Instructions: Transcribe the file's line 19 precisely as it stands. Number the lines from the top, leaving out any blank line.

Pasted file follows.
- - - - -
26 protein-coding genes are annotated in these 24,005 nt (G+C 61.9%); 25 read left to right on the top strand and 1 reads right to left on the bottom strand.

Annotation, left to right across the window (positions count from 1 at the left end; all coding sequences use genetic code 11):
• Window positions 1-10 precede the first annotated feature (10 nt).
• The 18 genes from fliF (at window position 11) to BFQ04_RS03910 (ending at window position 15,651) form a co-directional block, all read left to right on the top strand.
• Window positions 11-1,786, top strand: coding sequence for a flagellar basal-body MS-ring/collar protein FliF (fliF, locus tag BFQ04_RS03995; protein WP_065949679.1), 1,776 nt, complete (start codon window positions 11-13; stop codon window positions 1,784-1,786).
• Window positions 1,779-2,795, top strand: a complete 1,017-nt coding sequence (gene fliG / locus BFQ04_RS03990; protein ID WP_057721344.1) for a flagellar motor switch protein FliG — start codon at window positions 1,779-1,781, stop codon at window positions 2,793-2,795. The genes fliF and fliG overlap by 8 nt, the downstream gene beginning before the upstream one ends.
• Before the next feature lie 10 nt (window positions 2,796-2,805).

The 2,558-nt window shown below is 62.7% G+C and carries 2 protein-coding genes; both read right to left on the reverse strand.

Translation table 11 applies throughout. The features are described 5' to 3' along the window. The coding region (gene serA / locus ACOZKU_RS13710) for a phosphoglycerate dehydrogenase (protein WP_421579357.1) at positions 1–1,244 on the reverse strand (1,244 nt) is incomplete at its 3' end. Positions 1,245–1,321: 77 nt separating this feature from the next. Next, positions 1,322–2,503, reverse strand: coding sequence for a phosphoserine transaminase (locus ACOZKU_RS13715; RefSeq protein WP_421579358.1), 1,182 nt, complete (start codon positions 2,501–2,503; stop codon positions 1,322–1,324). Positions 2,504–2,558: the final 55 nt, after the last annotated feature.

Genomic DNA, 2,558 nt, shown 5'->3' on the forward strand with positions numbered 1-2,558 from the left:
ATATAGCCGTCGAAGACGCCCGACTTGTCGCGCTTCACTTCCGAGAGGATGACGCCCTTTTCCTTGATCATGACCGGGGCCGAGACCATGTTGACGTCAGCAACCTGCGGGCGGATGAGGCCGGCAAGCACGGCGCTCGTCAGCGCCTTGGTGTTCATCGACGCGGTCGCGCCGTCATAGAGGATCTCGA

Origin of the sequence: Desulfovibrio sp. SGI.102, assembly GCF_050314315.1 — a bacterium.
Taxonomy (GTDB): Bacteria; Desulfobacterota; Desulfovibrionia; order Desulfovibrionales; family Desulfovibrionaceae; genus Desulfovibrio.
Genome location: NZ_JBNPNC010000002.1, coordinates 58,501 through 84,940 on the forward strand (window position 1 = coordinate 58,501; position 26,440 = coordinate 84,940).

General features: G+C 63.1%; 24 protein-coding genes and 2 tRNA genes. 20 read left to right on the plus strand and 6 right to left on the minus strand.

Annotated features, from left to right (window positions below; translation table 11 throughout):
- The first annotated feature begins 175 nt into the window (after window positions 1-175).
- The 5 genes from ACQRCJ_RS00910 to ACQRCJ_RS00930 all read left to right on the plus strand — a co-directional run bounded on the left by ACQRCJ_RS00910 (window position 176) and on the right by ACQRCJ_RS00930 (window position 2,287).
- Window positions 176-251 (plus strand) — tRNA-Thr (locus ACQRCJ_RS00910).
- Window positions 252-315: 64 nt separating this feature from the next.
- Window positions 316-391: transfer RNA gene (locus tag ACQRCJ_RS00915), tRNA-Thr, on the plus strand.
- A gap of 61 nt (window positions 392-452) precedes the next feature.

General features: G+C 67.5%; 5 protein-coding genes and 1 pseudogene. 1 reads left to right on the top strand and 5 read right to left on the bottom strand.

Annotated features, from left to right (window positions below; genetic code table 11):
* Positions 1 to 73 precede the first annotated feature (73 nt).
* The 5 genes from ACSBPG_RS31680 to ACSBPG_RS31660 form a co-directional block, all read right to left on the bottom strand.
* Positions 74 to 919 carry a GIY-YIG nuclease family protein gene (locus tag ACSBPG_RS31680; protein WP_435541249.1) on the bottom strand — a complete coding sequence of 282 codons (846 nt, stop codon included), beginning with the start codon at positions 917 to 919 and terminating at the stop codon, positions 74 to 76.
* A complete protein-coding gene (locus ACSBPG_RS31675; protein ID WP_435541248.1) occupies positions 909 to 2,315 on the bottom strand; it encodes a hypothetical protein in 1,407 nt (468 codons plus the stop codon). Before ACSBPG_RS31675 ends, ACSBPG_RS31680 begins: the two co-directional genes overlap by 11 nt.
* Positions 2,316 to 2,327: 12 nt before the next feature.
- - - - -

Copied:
- Window positions 176-251 (plus strand) — tRNA-Thr (locus ACQRCJ_RS00910).